Three safety inspectors and one supervisor at the Southeastern Pennsylvania Transportation Authority in Philadelphia were suspended after 13 buses were wrongly labeled as safe.
The 15-year-old buses were affixed with safety stickers and put in service despite problems with corrosion, fuel tanks and brakes. The stickers represent that the bus meets state certification requirements.
Realizing the stickers had been placed on unsafe buses, a second supervisor reported the problem. The buses were taken out of service and five external companies were brought in to re-inspect SEPTA's entire bus fleet.
"We now have the safest bus fleet in the U.S.," said Rich Maloney, SEPTA's director of public affairs. "We made sure everything worked on every bus."
Out of the 1,273 buses, 30 were permanently retired because of corrosion and 15 had to be repaired to meet state certification requirements. Over the following year, SEPTA will receive 235 new buses.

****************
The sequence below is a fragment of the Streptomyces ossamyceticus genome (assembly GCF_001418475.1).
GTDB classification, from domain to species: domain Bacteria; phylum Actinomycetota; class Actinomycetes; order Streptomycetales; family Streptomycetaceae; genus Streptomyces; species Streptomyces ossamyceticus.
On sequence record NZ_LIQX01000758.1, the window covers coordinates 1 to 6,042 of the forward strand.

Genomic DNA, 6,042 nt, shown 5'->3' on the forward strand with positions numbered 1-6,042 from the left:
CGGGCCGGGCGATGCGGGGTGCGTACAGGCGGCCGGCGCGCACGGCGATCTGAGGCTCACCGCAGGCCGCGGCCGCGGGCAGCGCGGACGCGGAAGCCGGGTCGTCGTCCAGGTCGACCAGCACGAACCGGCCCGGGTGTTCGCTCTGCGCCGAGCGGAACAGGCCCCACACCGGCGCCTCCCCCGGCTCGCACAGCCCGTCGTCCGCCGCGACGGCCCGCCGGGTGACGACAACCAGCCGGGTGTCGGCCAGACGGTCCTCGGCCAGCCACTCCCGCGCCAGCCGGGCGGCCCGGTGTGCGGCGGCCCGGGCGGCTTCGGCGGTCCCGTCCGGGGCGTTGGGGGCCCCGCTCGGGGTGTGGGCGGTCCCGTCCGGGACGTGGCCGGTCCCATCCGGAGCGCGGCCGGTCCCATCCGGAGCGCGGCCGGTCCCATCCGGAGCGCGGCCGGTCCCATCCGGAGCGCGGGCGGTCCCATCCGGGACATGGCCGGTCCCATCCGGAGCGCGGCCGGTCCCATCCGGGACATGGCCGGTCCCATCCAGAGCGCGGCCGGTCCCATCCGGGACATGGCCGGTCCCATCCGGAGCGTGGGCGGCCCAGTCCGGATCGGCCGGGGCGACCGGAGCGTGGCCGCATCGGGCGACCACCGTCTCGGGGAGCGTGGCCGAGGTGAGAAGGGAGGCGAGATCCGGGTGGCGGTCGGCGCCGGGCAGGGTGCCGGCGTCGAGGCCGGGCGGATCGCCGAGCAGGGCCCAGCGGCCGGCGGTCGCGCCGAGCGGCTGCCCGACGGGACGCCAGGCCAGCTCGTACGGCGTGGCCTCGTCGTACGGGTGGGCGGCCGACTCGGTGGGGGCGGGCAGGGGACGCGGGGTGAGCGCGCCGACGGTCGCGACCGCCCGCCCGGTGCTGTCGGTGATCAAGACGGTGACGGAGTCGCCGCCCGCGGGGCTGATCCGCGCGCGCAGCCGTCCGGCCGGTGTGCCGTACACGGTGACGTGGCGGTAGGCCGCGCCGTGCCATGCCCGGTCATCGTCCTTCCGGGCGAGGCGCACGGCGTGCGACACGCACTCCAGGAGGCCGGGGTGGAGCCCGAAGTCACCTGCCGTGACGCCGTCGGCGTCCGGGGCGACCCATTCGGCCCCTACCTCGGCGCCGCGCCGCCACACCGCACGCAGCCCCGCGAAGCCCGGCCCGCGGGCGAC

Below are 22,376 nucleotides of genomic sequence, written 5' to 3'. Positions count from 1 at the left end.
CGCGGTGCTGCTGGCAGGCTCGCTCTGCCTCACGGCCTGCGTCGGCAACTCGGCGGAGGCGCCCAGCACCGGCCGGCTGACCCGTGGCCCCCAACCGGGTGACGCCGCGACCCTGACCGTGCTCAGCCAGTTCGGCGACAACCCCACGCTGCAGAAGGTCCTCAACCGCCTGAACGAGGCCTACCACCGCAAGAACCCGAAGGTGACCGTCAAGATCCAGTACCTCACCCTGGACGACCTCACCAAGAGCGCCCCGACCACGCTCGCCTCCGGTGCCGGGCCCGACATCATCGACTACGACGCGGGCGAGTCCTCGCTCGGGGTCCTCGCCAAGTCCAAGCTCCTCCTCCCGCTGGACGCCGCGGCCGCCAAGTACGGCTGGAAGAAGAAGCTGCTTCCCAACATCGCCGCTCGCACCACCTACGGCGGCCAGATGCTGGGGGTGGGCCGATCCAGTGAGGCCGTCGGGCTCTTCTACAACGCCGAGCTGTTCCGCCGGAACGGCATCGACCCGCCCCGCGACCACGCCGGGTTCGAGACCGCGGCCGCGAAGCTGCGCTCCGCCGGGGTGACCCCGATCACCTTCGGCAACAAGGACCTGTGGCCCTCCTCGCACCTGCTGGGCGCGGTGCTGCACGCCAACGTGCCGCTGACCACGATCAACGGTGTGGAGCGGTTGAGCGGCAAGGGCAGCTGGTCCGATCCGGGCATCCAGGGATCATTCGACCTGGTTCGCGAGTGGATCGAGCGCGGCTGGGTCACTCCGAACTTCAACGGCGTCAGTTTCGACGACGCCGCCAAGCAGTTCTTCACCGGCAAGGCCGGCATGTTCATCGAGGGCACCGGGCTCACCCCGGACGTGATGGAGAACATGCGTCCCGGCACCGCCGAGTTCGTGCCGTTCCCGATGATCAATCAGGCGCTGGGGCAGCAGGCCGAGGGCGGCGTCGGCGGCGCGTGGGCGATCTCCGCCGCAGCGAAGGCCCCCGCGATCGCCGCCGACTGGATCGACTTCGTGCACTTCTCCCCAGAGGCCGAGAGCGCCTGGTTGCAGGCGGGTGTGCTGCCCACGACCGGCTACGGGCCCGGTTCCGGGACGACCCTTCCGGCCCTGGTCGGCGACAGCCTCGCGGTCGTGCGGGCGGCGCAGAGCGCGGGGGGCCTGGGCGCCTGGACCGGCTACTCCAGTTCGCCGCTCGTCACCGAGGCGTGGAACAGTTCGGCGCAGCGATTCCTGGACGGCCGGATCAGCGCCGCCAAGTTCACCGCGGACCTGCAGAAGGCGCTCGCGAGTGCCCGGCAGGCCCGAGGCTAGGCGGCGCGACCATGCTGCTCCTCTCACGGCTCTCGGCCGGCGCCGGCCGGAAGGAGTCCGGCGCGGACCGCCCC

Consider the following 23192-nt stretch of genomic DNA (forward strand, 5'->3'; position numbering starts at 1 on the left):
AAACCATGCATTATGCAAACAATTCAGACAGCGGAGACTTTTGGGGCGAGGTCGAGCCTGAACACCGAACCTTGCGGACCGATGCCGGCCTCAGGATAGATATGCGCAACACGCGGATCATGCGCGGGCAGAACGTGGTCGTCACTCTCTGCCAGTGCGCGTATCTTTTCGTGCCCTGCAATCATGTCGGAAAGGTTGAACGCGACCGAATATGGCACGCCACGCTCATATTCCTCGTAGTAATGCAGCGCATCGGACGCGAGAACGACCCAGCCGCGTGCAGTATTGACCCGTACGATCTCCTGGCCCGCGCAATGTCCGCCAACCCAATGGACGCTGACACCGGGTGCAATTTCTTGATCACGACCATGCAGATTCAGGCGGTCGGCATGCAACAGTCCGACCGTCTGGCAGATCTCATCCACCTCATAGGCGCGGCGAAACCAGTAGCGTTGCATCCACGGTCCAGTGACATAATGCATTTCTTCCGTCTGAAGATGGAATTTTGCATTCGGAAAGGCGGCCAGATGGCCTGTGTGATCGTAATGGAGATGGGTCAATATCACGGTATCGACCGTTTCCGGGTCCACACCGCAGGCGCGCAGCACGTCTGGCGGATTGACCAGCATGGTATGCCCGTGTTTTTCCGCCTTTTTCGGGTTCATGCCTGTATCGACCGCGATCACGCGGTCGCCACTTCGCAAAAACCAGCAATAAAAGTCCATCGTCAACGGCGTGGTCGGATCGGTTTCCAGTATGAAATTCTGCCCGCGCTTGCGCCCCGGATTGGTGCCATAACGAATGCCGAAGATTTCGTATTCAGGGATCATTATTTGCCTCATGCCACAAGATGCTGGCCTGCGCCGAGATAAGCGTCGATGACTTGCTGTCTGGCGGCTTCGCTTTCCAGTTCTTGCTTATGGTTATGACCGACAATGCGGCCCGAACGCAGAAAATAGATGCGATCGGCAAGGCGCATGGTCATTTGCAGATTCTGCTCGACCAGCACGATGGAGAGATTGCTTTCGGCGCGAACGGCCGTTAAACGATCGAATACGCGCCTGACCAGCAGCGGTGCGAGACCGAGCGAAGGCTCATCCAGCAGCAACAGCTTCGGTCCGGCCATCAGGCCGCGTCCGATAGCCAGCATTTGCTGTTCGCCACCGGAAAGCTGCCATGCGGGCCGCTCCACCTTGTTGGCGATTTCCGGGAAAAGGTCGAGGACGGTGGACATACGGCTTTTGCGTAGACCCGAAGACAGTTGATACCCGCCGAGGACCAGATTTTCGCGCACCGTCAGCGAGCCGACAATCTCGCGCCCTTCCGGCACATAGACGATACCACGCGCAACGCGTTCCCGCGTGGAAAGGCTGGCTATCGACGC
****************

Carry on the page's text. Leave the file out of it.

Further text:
The Pennsylvania Department of Transportation held a fact-finding hearing to determine what went wrong and the fate of the suspended workers. Results were unavailable at press time.
Attention was brought to the mislabeled buses after several articles ran in the Philadelphia Daily News in November, two months after the problem was discovered. The articles referred to the buses as "deathtraps," something Maloney calls an "outrageous piece of journalism" because the buses never jeopardized the passengers' safety.
Bus safety has made the papers elsewhere as well. In Mexico, the leading daily Reforma ran the headline "Killer Buses" and another newspaper had a cartoon featuring buses labeled: "Dangerous to your health." Those were printed after a string of bus accidents due to reckless driving that killed five people in two days.